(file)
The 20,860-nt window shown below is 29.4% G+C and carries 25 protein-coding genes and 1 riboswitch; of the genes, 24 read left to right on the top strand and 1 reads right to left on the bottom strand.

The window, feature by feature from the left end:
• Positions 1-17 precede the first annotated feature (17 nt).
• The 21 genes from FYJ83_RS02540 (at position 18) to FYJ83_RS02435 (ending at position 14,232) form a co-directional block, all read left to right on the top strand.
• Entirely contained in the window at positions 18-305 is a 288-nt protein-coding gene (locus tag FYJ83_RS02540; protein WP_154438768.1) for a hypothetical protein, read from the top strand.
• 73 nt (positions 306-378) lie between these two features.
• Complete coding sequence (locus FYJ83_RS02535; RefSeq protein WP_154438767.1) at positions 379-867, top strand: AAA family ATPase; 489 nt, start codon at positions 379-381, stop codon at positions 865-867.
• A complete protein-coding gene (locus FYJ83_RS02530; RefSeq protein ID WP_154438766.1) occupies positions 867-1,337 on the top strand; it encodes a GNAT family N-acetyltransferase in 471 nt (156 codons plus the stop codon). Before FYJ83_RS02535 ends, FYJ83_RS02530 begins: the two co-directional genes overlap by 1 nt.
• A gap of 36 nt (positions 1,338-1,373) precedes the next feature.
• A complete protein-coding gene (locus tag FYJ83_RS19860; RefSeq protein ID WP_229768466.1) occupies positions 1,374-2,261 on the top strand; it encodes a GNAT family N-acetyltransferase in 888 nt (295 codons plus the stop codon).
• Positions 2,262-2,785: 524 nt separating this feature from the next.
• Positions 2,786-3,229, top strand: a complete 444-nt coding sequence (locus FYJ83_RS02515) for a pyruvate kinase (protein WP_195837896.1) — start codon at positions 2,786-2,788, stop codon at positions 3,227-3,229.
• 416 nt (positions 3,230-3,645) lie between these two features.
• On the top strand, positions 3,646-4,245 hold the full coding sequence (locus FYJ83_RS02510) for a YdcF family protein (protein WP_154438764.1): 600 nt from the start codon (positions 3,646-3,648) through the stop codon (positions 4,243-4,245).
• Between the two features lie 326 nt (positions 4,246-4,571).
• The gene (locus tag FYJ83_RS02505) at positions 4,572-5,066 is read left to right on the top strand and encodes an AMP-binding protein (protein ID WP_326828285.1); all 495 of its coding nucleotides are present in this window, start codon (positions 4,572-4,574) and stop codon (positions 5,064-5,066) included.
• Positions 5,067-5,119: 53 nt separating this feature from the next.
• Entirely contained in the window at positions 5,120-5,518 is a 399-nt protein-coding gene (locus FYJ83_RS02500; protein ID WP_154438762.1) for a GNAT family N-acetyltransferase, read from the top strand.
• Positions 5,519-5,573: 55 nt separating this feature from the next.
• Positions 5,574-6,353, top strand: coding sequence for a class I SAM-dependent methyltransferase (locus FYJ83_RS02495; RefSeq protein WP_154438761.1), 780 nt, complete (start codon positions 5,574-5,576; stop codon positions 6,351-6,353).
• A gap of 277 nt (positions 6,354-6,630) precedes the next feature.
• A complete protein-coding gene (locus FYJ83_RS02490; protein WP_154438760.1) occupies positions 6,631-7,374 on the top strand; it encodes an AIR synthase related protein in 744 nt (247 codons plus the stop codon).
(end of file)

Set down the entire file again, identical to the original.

The 20,860-nt window shown below is 29.4% G+C and carries 25 protein-coding genes and 1 riboswitch; of the genes, 24 read left to right on the top strand and 1 reads right to left on the bottom strand.

The window, feature by feature from the left end:
• Positions 1-17 precede the first annotated feature (17 nt).
• The 21 genes from FYJ83_RS02540 (at position 18) to FYJ83_RS02435 (ending at position 14,232) form a co-directional block, all read left to right on the top strand.
• Entirely contained in the window at positions 18-305 is a 288-nt protein-coding gene (locus tag FYJ83_RS02540; protein WP_154438768.1) for a hypothetical protein, read from the top strand.
• 73 nt (positions 306-378) lie between these two features.
• Complete coding sequence (locus FYJ83_RS02535; RefSeq protein WP_154438767.1) at positions 379-867, top strand: AAA family ATPase; 489 nt, start codon at positions 379-381, stop codon at positions 865-867.
• A complete protein-coding gene (locus FYJ83_RS02530; RefSeq protein ID WP_154438766.1) occupies positions 867-1,337 on the top strand; it encodes a GNAT family N-acetyltransferase in 471 nt (156 codons plus the stop codon). Before FYJ83_RS02535 ends, FYJ83_RS02530 begins: the two co-directional genes overlap by 1 nt.
• A gap of 36 nt (positions 1,338-1,373) precedes the next feature.
• A complete protein-coding gene (locus tag FYJ83_RS19860; RefSeq protein ID WP_229768466.1) occupies positions 1,374-2,261 on the top strand; it encodes a GNAT family N-acetyltransferase in 888 nt (295 codons plus the stop codon).
• Positions 2,262-2,785: 524 nt separating this feature from the next.
• Positions 2,786-3,229, top strand: a complete 444-nt coding sequence (locus FYJ83_RS02515) for a pyruvate kinase (protein WP_195837896.1) — start codon at positions 2,786-2,788, stop codon at positions 3,227-3,229.
• 416 nt (positions 3,230-3,645) lie between these two features.
• On the top strand, positions 3,646-4,245 hold the full coding sequence (locus FYJ83_RS02510) for a YdcF family protein (protein WP_154438764.1): 600 nt from the start codon (positions 3,646-3,648) through the stop codon (positions 4,243-4,245).
• Between the two features lie 326 nt (positions 4,246-4,571).
• The gene (locus tag FYJ83_RS02505) at positions 4,572-5,066 is read left to right on the top strand and encodes an AMP-binding protein (protein ID WP_326828285.1); all 495 of its coding nucleotides are present in this window, start codon (positions 4,572-4,574) and stop codon (positions 5,064-5,066) included.
• Positions 5,067-5,119: 53 nt separating this feature from the next.
• Entirely contained in the window at positions 5,120-5,518 is a 399-nt protein-coding gene (locus FYJ83_RS02500; protein ID WP_154438762.1) for a GNAT family N-acetyltransferase, read from the top strand.
• Positions 5,519-5,573: 55 nt separating this feature from the next.
• Positions 5,574-6,353, top strand: coding sequence for a class I SAM-dependent methyltransferase (locus FYJ83_RS02495; RefSeq protein WP_154438761.1), 780 nt, complete (start codon positions 5,574-5,576; stop codon positions 6,351-6,353).
• A gap of 277 nt (positions 6,354-6,630) precedes the next feature.
• A complete protein-coding gene (locus FYJ83_RS02490; protein WP_154438760.1) occupies positions 6,631-7,374 on the top strand; it encodes an AIR synthase related protein in 744 nt (247 codons plus the stop codon).